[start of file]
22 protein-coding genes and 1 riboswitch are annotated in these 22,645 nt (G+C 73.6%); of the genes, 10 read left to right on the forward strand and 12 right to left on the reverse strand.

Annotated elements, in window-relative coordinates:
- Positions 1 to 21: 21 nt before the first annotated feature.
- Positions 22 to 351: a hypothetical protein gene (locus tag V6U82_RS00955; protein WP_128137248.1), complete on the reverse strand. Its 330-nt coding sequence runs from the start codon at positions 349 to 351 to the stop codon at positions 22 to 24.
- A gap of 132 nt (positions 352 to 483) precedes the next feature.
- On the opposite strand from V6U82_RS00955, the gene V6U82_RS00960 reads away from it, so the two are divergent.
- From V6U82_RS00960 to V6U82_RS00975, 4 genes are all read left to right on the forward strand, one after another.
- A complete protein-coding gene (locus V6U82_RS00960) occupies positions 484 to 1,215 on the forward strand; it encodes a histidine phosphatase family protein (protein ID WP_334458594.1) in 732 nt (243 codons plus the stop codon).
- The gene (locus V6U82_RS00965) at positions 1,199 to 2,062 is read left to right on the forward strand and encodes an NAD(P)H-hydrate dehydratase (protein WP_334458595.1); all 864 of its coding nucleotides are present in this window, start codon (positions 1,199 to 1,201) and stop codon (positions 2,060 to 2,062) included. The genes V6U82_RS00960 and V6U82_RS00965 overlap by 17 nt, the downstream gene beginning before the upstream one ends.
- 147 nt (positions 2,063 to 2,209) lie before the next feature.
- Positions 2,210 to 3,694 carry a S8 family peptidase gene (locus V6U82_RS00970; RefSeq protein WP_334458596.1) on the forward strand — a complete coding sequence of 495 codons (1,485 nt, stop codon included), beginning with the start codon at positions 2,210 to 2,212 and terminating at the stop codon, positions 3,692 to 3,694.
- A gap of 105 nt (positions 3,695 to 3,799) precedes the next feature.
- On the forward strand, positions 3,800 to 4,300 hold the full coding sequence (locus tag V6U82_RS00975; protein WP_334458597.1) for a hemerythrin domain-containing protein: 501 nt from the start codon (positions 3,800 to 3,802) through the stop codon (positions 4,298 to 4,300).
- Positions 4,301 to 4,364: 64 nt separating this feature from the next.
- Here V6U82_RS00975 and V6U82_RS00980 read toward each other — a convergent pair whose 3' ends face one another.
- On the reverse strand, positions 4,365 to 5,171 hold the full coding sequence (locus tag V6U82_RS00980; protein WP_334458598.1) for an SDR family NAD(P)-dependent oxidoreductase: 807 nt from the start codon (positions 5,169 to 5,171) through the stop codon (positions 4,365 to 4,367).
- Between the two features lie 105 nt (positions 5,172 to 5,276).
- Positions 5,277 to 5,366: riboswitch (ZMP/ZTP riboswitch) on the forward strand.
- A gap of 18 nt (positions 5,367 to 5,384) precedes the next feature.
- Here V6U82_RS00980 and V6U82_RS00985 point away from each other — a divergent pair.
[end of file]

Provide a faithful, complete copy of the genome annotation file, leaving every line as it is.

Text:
22 protein-coding genes and 1 riboswitch are annotated in these 22,645 nt (G+C 73.6%); of the genes, 10 read left to right on the forward strand and 12 right to left on the reverse strand.

Annotated elements, in window-relative coordinates:
- Positions 1 to 21: 21 nt before the first annotated feature.
- Positions 22 to 351: a hypothetical protein gene (locus tag V6U82_RS00955; protein WP_128137248.1), complete on the reverse strand. Its 330-nt coding sequence runs from the start codon at positions 349 to 351 to the stop codon at positions 22 to 24.
- A gap of 132 nt (positions 352 to 483) precedes the next feature.
- On the opposite strand from V6U82_RS00955, the gene V6U82_RS00960 reads away from it, so the two are divergent.
- From V6U82_RS00960 to V6U82_RS00975, 4 genes are all read left to right on the forward strand, one after another.
- A complete protein-coding gene (locus V6U82_RS00960) occupies positions 484 to 1,215 on the forward strand; it encodes a histidine phosphatase family protein (protein ID WP_334458594.1) in 732 nt (243 codons plus the stop codon).
- The gene (locus V6U82_RS00965) at positions 1,199 to 2,062 is read left to right on the forward strand and encodes an NAD(P)H-hydrate dehydratase (protein WP_334458595.1); all 864 of its coding nucleotides are present in this window, start codon (positions 1,199 to 1,201) and stop codon (positions 2,060 to 2,062) included. The genes V6U82_RS00960 and V6U82_RS00965 overlap by 17 nt, the downstream gene beginning before the upstream one ends.
- 147 nt (positions 2,063 to 2,209) lie before the next feature.
- Positions 2,210 to 3,694 carry a S8 family peptidase gene (locus V6U82_RS00970; RefSeq protein WP_334458596.1) on the forward strand — a complete coding sequence of 495 codons (1,485 nt, stop codon included), beginning with the start codon at positions 2,210 to 2,212 and terminating at the stop codon, positions 3,692 to 3,694.
- A gap of 105 nt (positions 3,695 to 3,799) precedes the next feature.
- On the forward strand, positions 3,800 to 4,300 hold the full coding sequence (locus tag V6U82_RS00975; protein WP_334458597.1) for a hemerythrin domain-containing protein: 501 nt from the start codon (positions 3,800 to 3,802) through the stop codon (positions 4,298 to 4,300).
- Positions 4,301 to 4,364: 64 nt separating this feature from the next.
- Here V6U82_RS00975 and V6U82_RS00980 read toward each other — a convergent pair whose 3' ends face one another.
- On the reverse strand, positions 4,365 to 5,171 hold the full coding sequence (locus tag V6U82_RS00980; protein WP_334458598.1) for an SDR family NAD(P)-dependent oxidoreductase: 807 nt from the start codon (positions 5,169 to 5,171) through the stop codon (positions 4,365 to 4,367).
- Between the two features lie 105 nt (positions 5,172 to 5,276).
- Positions 5,277 to 5,366: riboswitch (ZMP/ZTP riboswitch) on the forward strand.
- A gap of 18 nt (positions 5,367 to 5,384) precedes the next feature.
- Here V6U82_RS00980 and V6U82_RS00985 point away from each other — a divergent pair.